Because the “hate crime” FOAA requests were only mentioned on “numerous phone calls” with unnamed parties, Bailey could not provide copies.
The Maine Wire asked Bailey to provide more specific information about which schools had received the “hate speech” FOAA requests, and when they received them, but Bailey did not respond to that request.
In the initial FOAA response, he did say that some of the emails he received from citizens requesting public records and some comments on social media were interpreted by MSMA as threats toward MSMA employees.
“In addition to the emails I’ll describe and provide, the comments and rhetoric evident on certain social media posts provide an additional context of hate speech/threats against employees of the Maine School Management Association,” he wrote.
“Bold font, an accusatory tone, derision, and arrogance were evident within the emails – and while that may have not been the intent, that was the way the emails were received due the manner in which they had been crafted,” said Bailey.
Rather than hate speech, Bailey’s complaint with public record requests MSMA has received appears to be that the requestors were unkind and not sufficiently deferential to government employees.
There is no requirement in Maine’s FOAA that individuals seeking public records be nice to government employees.
Bailey provided three email chains in which he highlighted the problematic text from a public records requestor, all of them written by parental rights activists from the Maine First Project, notably public school gadfly Shawn McBreairty.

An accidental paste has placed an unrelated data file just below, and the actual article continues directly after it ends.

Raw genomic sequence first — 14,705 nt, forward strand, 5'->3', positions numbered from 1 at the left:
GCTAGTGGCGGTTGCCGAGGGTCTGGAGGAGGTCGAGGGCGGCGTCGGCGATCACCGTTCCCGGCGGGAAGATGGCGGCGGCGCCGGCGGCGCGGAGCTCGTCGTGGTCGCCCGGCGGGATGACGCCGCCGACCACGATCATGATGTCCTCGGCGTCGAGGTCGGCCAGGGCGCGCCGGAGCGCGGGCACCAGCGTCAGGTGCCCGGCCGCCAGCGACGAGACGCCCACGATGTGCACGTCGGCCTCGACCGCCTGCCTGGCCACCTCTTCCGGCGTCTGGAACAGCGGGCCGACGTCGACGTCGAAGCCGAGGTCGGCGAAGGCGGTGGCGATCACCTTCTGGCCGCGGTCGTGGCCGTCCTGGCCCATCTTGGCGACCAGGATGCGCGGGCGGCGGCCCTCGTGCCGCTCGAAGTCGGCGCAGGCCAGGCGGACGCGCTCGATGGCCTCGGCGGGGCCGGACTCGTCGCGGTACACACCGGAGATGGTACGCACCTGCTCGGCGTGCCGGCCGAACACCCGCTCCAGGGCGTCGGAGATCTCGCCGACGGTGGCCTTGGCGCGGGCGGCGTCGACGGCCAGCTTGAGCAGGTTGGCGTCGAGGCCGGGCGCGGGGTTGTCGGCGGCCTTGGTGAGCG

In Bailey’s view, McBreairty’s requests for public records were threatening because he informed MSMA employees that his request “should take a 12 year old about 5 minutes” and “any legitimate business would have this on hand.”
McBreairty, who regularly uses FOAA to obtain information about the non-public operations and deliberations of Maine’s public schools and their administrators, had previous requested employee compensation data from MSMA.
Most government agencies produce compensation data fairly easily and quickly in response to FOAA requests.
Bailey also flagged, in response to the FOAA request for examples of “hate speech,” an email Maine First Project President Larry Lockman, a former Republican lawmaker from Amherst, sent to his subscribers encouraging people to show up to a Right to Know Advisory Committee public hearing.
In that email, Lockman said “legions of Cultural Marxists zealots who run the indoctrination camps are wailing that they’re being “harassed” by parents filing Freedom of Access Act requests.”
Lockman’s email contained a screenshot of an email from Wallack (obtained via FOAA) that showed she was specifically targeting McBreairty.
In the third email Bailey provided to the Maine Wire, McBreairty is seen telling Wallack, “I feel like you are targeting me and I feel violated by your email. Your hateful comments seem misplaced and I request you apologize, in writing.”
Bailey highlighted the request for an apology as an example of threatening speech.
The MSMA is a non-profit organization that serves and supports public school boards and superintendents in Maine.
Unlike other non-profits operating in the state, MSMA is subject to FOAA because it was created via statute in 1971.
MSMA offers various services, including training programs for school board members and superintendents, legal assistance, policy development support, and legislative advocacy.